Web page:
A334413


First differences of A101803.


2



1, 0, 1, 0, 1, 1, 0, 1, 1, 0, 1, 0, 1, 1, 0, 1, 1, 0, 1, 0, 1, 1, 0, 1, 0, 1, 1, 0, 1, 1, 0, 1, 0, 1, 1, 0, 1, 0, 1, 1, 0, 1, 1, 0, 1, 0, 1, 1, 0, 1, 1, 0, 1, 0, 1, 1, 0, 1, 0, 1, 1, 0, 1, 1, 0, 1, 0, 1, 1, 0, 1, 0, 1, 1, 0, 1, 1, 0, 1, 0, 1, 1, 0, 1, 1, 0, 1, 0, 1
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OFFSET

0


COMMENTS

This is a nonhomogenous Sturmian word, conjectured to be produced by the following recurrence relation: string S(0)=1; S(1)=10; S(n+2)=S(n+1)S(n)* for all natural n, where S(n)* denotes the reverse of S(n); a=S(infinity). Equivalently, a(n) is conjectured to be the fixed point of the morphism 0>101, 1>10101. See "A characterization of the quadratic irrationals."
Relatively long parts of this sequence appear in other OEIS sequences, but it does not appear that any of them match this sequence with only a different prefix. However, arbitrarily long subsequences appear to be contained within A005614. A rigorous proof is still needed, but the key steps are that, thanks to the Equidistribution Theorem, multiples of 1/phi come arbitrarily close to halfintegers, and round(r)=floor(r+1/2) for all real r.
Here is the rigorous proof and a precise version of the previous comment.
Since round(n*(phi1)) = round(n*phi)  n, this sequence essentially already occurs in the OEIS: a(n) = A006340(n)  1 for n = 0,1,....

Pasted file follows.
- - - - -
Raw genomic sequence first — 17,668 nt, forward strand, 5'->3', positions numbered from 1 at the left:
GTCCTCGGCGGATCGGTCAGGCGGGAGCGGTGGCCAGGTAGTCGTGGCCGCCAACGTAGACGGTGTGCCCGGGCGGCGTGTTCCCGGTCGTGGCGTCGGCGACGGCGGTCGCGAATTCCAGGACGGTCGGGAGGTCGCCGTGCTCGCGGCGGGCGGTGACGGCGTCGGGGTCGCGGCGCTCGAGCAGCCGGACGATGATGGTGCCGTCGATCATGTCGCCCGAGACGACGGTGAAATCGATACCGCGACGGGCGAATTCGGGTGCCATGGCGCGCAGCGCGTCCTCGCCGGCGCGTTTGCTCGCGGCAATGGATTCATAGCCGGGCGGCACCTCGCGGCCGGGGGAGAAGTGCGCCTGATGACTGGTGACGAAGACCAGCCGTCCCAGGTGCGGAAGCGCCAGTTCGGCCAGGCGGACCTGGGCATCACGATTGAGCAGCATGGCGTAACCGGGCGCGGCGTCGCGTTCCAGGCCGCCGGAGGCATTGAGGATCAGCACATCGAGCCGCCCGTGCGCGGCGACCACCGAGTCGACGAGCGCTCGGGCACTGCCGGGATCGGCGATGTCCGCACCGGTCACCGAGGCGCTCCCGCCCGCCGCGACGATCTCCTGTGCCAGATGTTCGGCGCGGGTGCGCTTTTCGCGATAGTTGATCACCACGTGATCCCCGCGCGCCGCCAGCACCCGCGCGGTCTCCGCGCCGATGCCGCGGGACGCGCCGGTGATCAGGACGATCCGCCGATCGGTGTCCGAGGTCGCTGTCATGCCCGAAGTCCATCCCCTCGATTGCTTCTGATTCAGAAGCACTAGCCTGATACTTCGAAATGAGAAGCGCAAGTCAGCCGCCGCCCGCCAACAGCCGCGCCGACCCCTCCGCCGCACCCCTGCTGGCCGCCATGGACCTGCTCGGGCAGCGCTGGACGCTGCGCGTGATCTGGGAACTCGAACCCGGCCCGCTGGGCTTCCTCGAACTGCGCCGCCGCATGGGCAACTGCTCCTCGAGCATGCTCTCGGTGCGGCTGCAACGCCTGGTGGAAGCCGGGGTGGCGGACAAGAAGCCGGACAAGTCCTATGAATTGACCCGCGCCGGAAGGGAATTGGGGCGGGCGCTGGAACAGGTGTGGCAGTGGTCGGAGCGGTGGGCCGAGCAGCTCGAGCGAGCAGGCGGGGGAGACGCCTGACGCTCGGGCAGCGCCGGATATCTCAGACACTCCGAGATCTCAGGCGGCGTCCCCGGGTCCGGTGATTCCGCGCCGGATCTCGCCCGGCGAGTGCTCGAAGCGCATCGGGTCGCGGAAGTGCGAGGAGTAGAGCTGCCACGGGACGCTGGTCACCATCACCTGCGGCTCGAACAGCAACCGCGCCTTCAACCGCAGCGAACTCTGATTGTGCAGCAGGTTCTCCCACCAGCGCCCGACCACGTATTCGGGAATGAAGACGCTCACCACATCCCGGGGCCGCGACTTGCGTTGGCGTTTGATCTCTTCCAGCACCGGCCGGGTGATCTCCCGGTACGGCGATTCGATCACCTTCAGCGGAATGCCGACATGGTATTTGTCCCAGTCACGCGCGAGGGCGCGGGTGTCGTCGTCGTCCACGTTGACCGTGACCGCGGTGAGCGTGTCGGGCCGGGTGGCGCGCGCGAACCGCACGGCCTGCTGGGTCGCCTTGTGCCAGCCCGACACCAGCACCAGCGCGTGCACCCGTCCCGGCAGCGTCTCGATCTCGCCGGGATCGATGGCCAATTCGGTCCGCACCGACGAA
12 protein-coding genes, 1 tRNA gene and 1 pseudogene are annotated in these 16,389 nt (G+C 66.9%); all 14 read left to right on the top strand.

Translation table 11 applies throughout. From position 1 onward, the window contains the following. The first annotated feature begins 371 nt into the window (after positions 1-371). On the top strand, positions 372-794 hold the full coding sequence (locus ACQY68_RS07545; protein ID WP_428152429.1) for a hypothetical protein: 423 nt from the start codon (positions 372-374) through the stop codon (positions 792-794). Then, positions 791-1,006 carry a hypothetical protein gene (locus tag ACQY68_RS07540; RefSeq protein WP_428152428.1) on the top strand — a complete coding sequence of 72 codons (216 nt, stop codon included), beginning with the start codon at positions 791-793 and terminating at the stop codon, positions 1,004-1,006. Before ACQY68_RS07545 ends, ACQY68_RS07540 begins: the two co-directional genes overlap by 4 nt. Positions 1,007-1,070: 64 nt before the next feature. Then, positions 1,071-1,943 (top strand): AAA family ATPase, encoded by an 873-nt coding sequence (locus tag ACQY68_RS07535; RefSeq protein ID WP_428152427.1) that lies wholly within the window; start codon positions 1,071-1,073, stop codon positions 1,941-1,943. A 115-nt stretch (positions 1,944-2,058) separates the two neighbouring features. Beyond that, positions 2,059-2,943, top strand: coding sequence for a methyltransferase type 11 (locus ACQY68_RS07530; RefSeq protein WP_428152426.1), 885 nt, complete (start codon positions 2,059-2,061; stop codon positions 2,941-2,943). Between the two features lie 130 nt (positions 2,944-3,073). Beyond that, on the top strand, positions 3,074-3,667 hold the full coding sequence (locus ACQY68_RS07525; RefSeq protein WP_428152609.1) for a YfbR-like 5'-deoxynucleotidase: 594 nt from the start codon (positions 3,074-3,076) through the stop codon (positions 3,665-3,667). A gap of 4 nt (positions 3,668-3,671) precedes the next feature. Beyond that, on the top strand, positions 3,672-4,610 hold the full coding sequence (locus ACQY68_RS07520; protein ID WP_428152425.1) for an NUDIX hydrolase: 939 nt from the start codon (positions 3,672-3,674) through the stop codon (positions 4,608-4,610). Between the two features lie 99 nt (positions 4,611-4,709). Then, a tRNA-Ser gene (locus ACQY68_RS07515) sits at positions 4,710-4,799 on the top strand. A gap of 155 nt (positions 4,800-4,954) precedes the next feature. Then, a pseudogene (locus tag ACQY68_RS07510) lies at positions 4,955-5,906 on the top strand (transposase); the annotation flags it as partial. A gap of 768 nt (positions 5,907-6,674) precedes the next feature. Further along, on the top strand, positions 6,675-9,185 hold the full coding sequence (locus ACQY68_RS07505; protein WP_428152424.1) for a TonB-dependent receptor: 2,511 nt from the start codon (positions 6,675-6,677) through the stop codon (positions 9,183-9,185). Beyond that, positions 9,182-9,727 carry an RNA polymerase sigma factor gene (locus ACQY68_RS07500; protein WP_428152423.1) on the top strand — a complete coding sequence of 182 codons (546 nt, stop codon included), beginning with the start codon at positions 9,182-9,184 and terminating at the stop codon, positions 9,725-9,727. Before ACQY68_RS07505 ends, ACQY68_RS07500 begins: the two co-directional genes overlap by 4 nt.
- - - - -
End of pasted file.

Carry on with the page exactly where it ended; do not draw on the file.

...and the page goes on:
The proof that (a(n)) is the fixed point of the morphism mu: 0>101, 1>10101 is given in my comments in A006340 from Mar 05 2018.
Let y = A005614 be the binary complement of the Fibonacci word. By definition, y is the fixed point of the morphism nu: 0>1, 1>10.
Claim: (a(n)) and y generate the same language, i.e., any subword of (a(n)) occurs in y, and conversely.
For a proof, consider the cube of the morphism nu: lambda:=nu^3: 0>101, 1>10110.
The crux is that mu and lambda are conjugate morphisms, i.e., there exists a word w such that lambda(v) w = w mu(v) for all words v. One can take w = 101, and it suffices to check this for v=0 and v=1.
(End)


LINKS



FORMULA

a(n) = round((n+1)/phi)  round(n/phi), where phi is the golden ratio.


EXAMPLE



PROG

(PARI) a(n) = my(x=(sqrt(5)1)/2); round((n+1)*x)  round(n*x); \\ Michel Marcus, May 23 2020


CROSSREFS



KEYWORD

nonn


AUTHOR



STATUS

approved